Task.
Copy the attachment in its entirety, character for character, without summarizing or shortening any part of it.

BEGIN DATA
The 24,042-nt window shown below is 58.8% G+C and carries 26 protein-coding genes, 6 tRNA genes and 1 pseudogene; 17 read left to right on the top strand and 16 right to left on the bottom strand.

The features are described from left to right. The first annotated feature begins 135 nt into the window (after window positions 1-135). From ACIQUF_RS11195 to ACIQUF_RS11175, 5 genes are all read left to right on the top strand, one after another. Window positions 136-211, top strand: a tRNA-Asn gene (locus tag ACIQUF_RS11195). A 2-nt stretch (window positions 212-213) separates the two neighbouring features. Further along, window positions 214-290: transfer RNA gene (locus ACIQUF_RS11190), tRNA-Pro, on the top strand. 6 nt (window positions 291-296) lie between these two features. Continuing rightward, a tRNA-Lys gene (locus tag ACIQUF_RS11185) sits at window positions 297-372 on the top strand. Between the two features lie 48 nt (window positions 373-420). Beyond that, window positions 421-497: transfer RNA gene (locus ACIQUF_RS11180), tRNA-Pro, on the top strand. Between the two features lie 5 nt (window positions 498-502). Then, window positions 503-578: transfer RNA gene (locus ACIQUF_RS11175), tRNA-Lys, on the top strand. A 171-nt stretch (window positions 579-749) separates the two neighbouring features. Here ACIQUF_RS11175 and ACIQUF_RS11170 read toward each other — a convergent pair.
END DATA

The 24,042-nt window shown below is 58.8% G+C and carries 26 protein-coding genes, 6 tRNA genes and 1 pseudogene; 17 read left to right on the top strand and 16 right to left on the bottom strand.

The features are described from left to right. The first annotated feature begins 135 nt into the window (after window positions 1-135). From ACIQUF_RS11195 to ACIQUF_RS11175, 5 genes are all read left to right on the top strand, one after another. Window positions 136-211, top strand: a tRNA-Asn gene (locus tag ACIQUF_RS11195). A 2-nt stretch (window positions 212-213) separates the two neighbouring features. Further along, window positions 214-290: transfer RNA gene (locus ACIQUF_RS11190), tRNA-Pro, on the top strand. 6 nt (window positions 291-296) lie between these two features. Continuing rightward, a tRNA-Lys gene (locus tag ACIQUF_RS11185) sits at window positions 297-372 on the top strand. Between the two features lie 48 nt (window positions 373-420). Beyond that, window positions 421-497: transfer RNA gene (locus ACIQUF_RS11180), tRNA-Pro, on the top strand. Between the two features lie 5 nt (window positions 498-502). Then, window positions 503-578: transfer RNA gene (locus ACIQUF_RS11175), tRNA-Lys, on the top strand. A 171-nt stretch (window positions 579-749) separates the two neighbouring features. Here ACIQUF_RS11175 and ACIQUF_RS11170 read toward each other — a convergent pair.